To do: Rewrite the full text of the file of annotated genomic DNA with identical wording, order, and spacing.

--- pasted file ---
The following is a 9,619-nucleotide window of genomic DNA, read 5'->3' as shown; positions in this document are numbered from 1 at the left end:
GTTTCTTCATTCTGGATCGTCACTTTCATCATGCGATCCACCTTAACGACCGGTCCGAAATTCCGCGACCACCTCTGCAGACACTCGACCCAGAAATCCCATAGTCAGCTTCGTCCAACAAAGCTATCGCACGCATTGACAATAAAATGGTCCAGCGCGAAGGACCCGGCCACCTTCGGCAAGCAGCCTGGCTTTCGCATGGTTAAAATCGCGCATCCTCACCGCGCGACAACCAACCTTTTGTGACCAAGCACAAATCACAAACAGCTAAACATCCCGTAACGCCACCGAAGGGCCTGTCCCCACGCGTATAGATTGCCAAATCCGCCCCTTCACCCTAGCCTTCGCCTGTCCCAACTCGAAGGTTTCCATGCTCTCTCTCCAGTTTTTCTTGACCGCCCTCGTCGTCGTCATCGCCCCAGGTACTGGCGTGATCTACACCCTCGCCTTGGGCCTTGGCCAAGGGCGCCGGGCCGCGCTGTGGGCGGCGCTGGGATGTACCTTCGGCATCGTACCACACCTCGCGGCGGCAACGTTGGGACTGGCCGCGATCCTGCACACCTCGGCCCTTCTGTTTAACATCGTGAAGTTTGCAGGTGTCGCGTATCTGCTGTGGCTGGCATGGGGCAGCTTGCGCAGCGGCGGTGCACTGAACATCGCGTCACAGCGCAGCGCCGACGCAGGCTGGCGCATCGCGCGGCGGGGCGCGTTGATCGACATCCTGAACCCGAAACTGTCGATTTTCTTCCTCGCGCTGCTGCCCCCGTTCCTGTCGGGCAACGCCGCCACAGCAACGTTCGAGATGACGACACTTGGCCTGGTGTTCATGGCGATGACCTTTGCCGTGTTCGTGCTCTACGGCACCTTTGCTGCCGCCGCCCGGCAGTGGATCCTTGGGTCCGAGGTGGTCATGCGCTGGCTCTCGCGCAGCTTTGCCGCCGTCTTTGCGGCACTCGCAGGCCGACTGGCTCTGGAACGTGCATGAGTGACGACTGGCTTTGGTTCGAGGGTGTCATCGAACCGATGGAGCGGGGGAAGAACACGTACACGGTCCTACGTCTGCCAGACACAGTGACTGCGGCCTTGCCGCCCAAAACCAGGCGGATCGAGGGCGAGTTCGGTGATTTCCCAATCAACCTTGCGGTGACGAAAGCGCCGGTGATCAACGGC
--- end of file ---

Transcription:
The following is a 9,619-nucleotide window of genomic DNA, read 5'->3' as shown; positions in this document are numbered from 1 at the left end:
GTTTCTTCATTCTGGATCGTCACTTTCATCATGCGATCCACCTTAACGACCGGTCCGAAATTCCGCGACCACCTCTGCAGACACTCGACCCAGAAATCCCATAGTCAGCTTCGTCCAACAAAGCTATCGCACGCATTGACAATAAAATGGTCCAGCGCGAAGGACCCGGCCACCTTCGGCAAGCAGCCTGGCTTTCGCATGGTTAAAATCGCGCATCCTCACCGCGCGACAACCAACCTTTTGTGACCAAGCACAAATCACAAACAGCTAAACATCCCGTAACGCCACCGAAGGGCCTGTCCCCACGCGTATAGATTGCCAAATCCGCCCCTTCACCCTAGCCTTCGCCTGTCCCAACTCGAAGGTTTCCATGCTCTCTCTCCAGTTTTTCTTGACCGCCCTCGTCGTCGTCATCGCCCCAGGTACTGGCGTGATCTACACCCTCGCCTTGGGCCTTGGCCAAGGGCGCCGGGCCGCGCTGTGGGCGGCGCTGGGATGTACCTTCGGCATCGTACCACACCTCGCGGCGGCAACGTTGGGACTGGCCGCGATCCTGCACACCTCGGCCCTTCTGTTTAACATCGTGAAGTTTGCAGGTGTCGCGTATCTGCTGTGGCTGGCATGGGGCAGCTTGCGCAGCGGCGGTGCACTGAACATCGCGTCACAGCGCAGCGCCGACGCAGGCTGGCGCATCGCGCGGCGGGGCGCGTTGATCGACATCCTGAACCCGAAACTGTCGATTTTCTTCCTCGCGCTGCTGCCCCCGTTCCTGTCGGGCAACGCCGCCACAGCAACGTTCGAGATGACGACACTTGGCCTGGTGTTCATGGCGATGACCTTTGCCGTGTTCGTGCTCTACGGCACCTTTGCTGCCGCCGCCCGGCAGTGGATCCTTGGGTCCGAGGTGGTCATGCGCTGGCTCTCGCGCAGCTTTGCCGCCGTCTTTGCGGCACTCGCAGGCCGACTGGCTCTGGAACGTGCATGAGTGACGACTGGCTTTGGTTCGAGGGTGTCATCGAACCGATGGAGCGGGGGAAGAACACGTACACGGTCCTACGTCTGCCAGACACAGTGACTGCGGCCTTGCCGCCCAAAACCAGGCGGATCGAGGGCGAGTTCGGTGATTTCCCAATCAACCTTGCGGTGACGAAAGCGCCGGTGATCAACGGC